We’ve read so much about this Ugandan artist who moved into paper collage because of poverty. His story is a moving tale of resilience against dreadful difficulties, and much like his life, each one of his artwork is the fruit of a struggle.
Broke and unable to afford paint, Lutaaya turned to what was readily available: the paper scavenged from Kampala’s streets by Ugandan homeless children whom he had befriended.
I’d go around the streets looking for paper because I couldn’t afford paint. I was in tears in my small space trying to create work that could get me out of there.
He took up art in high school and acquainted himself with the visual arts and its history by reading self-help books . The more he read these books, the more he realized that only through art could he find his way out of the laid-back, quotidian equatorial life that was reflected everywhere he looked.
Illustrating the fragility of life from his own personal experiences, his art is about capturing the deepest feelings of a subject. To him, it is important to strive to see beyond the surface.
Through his work, he finds expression for emotions shared by many, especially those living on the fringes of the mainstream society. The abstract imagery in his collages represents the act of survival while the text, often obscure, stresses questions of identity within society.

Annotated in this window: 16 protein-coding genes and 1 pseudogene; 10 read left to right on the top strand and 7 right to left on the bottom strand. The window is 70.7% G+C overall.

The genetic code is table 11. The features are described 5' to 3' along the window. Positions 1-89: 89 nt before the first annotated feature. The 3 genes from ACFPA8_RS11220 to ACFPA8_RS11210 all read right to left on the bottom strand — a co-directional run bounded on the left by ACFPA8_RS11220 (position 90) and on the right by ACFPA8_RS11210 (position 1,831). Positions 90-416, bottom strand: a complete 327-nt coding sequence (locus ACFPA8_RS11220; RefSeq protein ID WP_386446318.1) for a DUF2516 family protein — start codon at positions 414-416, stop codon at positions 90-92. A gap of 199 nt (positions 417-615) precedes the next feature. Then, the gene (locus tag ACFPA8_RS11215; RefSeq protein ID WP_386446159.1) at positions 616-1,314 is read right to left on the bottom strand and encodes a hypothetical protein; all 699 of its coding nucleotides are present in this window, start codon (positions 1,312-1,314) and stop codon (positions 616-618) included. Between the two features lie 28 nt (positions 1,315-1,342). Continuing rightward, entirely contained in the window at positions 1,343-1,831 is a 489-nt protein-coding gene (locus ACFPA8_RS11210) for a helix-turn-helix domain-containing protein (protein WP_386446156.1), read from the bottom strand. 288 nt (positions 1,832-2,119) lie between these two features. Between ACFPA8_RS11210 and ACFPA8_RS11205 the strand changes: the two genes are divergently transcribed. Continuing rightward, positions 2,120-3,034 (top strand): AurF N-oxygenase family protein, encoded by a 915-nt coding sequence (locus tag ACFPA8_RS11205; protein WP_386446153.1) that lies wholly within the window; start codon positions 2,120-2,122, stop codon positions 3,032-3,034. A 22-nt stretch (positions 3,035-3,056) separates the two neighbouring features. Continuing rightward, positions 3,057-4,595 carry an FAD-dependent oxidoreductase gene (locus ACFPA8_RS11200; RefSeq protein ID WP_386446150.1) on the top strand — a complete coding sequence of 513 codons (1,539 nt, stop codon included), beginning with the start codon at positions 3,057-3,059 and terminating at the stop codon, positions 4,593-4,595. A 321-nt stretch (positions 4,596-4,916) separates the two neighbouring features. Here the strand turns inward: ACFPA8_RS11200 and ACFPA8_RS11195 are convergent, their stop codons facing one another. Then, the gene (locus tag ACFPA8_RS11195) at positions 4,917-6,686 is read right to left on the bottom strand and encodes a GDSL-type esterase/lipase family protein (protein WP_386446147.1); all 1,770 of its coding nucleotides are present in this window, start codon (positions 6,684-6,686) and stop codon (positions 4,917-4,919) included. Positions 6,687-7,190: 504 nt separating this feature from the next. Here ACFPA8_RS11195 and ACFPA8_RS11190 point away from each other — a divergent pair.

Paper collage and painting as well as blending the two. When he’s painting, he mixes his colours on papers, then applies colour onto the canvas in a rather crude way using found objects, such as telephone cards, working wet in wet till the artwork is finished. The process is intense and exciting to observe. Later, when he’s not painting, he goes back to those papers, and use them to create collage artworks.
Lutaaya had his breakthrough and has now significantly contributed to a number of worthy arty and social causes through his firm belief that art can confront barriers, empower dreams and change lives. He is the founder of Benon Lutaaya Foundation, a charity organization dedicated towards changing the lives of young, disadvantaged children in his home country Uganda.
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